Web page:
In addition to the half marathon, there is also a 5k. Both begin Saturday morning at the same time, 7:30, in nearby Forsyth Park. There is also packet pickup on race morning from 6:15 to 7:15 in the park. This was a good thing for many racers, because storms were heading through northeast Georgia, heading straight for Savannah and points north so traffic was snarled on many major highways and visibility was poor. Some people posted on the race Facebook page that they might not make the expo by its 8 pm closing time. I was glad we had arrived before the bad weather, but race morning itself turned out fine. It was cloudy but there was no rain (though there was a brief drizzle towards the end of the race), and temperatures were in the mid-60’s, perfect for me, since I didn’t need a jacket. I did wear a rain coverall just in case but took it off after two miles.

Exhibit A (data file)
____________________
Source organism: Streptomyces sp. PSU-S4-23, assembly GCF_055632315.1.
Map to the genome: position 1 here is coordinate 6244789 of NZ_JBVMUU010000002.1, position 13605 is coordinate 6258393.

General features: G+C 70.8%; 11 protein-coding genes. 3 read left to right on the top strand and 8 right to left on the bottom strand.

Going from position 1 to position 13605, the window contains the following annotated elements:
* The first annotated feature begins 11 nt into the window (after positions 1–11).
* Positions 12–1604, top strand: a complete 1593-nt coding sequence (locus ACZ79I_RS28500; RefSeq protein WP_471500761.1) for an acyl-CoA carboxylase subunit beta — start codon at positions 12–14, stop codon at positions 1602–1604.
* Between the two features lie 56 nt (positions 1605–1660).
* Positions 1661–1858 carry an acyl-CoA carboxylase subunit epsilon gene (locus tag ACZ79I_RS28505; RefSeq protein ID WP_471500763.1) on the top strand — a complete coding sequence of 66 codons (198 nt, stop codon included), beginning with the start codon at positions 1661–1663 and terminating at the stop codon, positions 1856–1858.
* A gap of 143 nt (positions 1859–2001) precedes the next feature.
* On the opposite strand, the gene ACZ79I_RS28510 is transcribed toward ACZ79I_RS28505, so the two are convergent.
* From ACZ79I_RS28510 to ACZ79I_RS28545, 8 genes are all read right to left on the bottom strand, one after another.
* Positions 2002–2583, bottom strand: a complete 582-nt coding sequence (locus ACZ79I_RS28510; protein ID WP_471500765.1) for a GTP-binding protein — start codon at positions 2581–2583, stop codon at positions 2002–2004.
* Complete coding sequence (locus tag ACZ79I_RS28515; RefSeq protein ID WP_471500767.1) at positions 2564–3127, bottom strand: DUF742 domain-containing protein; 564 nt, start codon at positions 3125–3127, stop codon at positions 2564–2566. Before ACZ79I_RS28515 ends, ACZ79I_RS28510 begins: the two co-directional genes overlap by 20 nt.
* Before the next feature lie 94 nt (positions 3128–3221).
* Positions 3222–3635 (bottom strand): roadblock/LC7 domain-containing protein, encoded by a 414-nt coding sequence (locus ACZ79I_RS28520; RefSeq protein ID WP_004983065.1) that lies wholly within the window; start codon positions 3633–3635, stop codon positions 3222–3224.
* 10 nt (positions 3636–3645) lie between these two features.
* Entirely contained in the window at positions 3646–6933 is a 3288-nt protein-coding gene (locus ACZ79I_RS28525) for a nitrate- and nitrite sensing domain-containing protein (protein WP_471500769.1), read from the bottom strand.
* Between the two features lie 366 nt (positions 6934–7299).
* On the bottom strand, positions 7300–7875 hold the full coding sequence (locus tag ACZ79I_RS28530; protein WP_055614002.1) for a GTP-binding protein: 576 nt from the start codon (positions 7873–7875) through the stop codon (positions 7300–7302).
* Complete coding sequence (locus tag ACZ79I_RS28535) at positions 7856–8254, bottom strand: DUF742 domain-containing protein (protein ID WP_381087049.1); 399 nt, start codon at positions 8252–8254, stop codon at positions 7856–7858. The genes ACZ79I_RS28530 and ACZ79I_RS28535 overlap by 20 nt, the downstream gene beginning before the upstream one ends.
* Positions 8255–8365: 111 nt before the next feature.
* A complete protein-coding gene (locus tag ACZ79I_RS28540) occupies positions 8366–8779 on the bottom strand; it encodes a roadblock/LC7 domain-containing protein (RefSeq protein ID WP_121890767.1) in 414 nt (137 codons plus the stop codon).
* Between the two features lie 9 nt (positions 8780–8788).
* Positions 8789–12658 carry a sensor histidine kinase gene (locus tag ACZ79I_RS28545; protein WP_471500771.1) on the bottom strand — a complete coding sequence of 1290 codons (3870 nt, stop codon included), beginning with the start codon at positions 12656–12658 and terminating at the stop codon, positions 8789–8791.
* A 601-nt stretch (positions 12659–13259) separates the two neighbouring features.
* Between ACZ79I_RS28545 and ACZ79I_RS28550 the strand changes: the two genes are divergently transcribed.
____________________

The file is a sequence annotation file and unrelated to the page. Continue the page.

One thing I did was prepare a laminated sign that I pinned to the back of my racing vest. It said “today is my 69th birthday” and I had downloaded some pictures of a birthday cake and runners. Many many kind people shouted ‘happy birthday’ to me as they passed and that really made me feel special. I always try to find a race that falls near my birthday but this was the first time I was able to do one that was actually ON my birthday.